Andreeva, Maria Fedorovna (1868–1953)
Andreeva, Maria Fedorovna (1868–1953)
Russian actress, theatrical manager, and one of the founders of the Bolshoi Drama Theatre in St. Petersburg. Name variations: (stage name) Maria Andreeva; also known as Maria Fyodorovna or Feodorovna Andreyeva; (real name) Maria Yurkovskaya. Born Maria Yurkovskaya in 1868; died in Moscow on December 8, 1953; studied at the Moscow Conservatory; married A.A. Zhelyabuzhsky, though she left him in 1903 for the playwright Maxim Gorky.
In a family that was part of the theatrical community, Maria Yurkovskaya grew up surrounded by artists. Changing her name to Andreeva, she joined the Russian Society of Art and Literature in 1894, and was an actress at the Moscow Art Theatre (MAT) from 1898 to 1905 where she worked with Constantin Stanislavski.
Andreeva was married to A.A. Zhelyabuzhsky, a state official who worked for the railroad department, when she met the playwright Maxim Gorky, in 1900, while touring with the MAT. A relationship grew as the theater rehearsed his play The Lower Depths. In 1903, Andreeva left her husband, Gorky left his wife Ekaterina Peshkov , and the two began living together. At this point, Andreeva put her artistic career on hold to work with him and to spend time on her factional goals.
Andreeva's politics had always been radical; she donated money to various underground organizations and helped in the distribution of illegal brochures. But in 1904, she settled down to work with one party, the Marxist Bolshevik Party, led by Vladimir Ilyich Lenin, for which she had done sporadic work since 1902. During the Russian uprising of 1905, she edited the party paper Novaia zhin' (New Life).
In 1906, she and Gorky left Russia in an effort to raise funds for underground groups. They first went to Europe, then the United States, where Andreeva—conversant in several languages—served as Gorky's interpreter. When their status as an unmarried couple was discovered in the United States, it caused a scandal, and they were unceremoniously booted out of their hotel. More important, those from whom they had hoped to solicit money shunned the couple, and their fundraising trip was not nearly as successful as they had hoped.
In September 1907, they left the United States for Italy, where they settled on the island of Capri. Andreeva served as Gorky's secretary and translator as he continued to write. Remaining on Capri until 1913, they then returned to Russia, and Andreeva resumed her acting career in Kiev and elsewhere, performing with, among others, the Nezlobin Theatre. She later did other work for the Bolsheviks and earned the nickname "Phenomenon."
After the February 1917 Revolution, she was made chief of Municipal Theatres under the State Duma. Her relationship with the Bolsheviks cooled somewhat after the October Revolution, though only for a brief time. In 1918, she was appointed the commissar of Theatre and Entertainment of the Northern Commune as well as chief of the Commission of Experts of the Commissariat of Foreign Trade.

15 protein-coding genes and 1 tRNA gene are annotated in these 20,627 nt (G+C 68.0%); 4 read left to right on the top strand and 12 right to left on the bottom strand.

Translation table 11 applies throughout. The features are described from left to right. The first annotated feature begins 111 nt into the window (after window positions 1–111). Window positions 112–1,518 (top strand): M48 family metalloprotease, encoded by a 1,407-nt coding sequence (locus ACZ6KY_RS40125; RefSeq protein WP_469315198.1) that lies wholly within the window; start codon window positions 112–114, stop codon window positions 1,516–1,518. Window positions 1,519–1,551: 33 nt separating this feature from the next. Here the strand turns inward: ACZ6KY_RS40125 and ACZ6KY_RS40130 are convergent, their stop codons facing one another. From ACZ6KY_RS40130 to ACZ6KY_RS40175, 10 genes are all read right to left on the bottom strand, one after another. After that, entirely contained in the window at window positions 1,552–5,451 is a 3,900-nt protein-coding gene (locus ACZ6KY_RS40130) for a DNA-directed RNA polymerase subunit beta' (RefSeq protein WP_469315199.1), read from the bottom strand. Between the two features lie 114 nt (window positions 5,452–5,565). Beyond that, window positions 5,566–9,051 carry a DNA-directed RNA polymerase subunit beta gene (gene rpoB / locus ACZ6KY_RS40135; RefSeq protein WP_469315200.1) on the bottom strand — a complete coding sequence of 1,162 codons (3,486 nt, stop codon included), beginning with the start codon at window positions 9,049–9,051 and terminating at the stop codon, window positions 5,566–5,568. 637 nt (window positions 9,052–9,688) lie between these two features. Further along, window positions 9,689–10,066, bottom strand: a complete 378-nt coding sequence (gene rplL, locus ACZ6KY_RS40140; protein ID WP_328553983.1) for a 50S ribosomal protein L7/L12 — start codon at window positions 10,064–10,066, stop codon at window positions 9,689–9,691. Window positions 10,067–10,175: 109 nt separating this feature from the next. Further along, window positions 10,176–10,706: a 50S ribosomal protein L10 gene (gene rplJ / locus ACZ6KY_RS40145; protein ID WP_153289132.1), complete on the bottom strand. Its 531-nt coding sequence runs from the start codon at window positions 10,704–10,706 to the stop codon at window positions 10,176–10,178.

Still pursuing her acting career, she portrayed Lady Macbeth at the Alexandrinsky Theatre in 1918. The success of the production led Andreeva, Gorky, and their two partners (Fedor Chaliapin and Yuri Yurev) to found a theater for the purpose of producing classical repertory suitable for revolutionary times. Together, they founded the Bolshoi Theatre of Drama in Petrograd (St. Petersburg) in 1919, with which she also acted. Prominent figures of the art world joined them, including poet Alexander Blok, who became the theater's manager. The Bolshoi Theatre opened on February 15, 1919, with Schiller's Don Carlos, and continued until 1926.
In 1920, Andreeva was made chief of the Petrograd section of the Commissariat of Enlightenment. In April of the following year, her relationship with Gorky ended when the Bolsheviks sent her abroad on a cultural mission for the new government. One of her duties was the international sale of art, which included both articles from museums and pieces found by the Bolsheviks after they had liquidated the houses and the owners of the bourgeoisie.
In 1922, Andreeva was part of a trade delegation that the Soviets sent to Berlin; she handled film negotiation on behalf of the Commissariat of Enlightenment. Returning to Russia in 1930, she directed the Moscow House of Scholars until 1948, when she retired from active political life. Maria Andreeva died in Moscow on December 8, 1953, at the age of 85.
Fitzpatrick, Sheila. The Commissariat of Enlightenment: Soviet Organization of Education and the Arts Under Lunacharsky October 1917–1921. Cambridge: Cambridge University Press, 1970.
Stanislavski, Constantin. My Life in Art. Moscow: Foreign Languages Publishing House, 1925.
Troyat, Henri. Gorky: A Biography. NY: Crown Publishers, 1989.
von Geldern, James. Bolshevik Festivals, 1917–1920. Berkeley, CA: University of California Press, 1993.
Wieczynski, Joseph L., ed. The Modern Encyclopedia of Russian and Soviet History. Vol. 1. Academic International Press, 1976.
Voloxova, Nina. Fenomen (Phenomenon). Leningrad: (Russian-language biography), 1982.
Susan Brazier , freelance writer, Ottawa, Ontario, Canada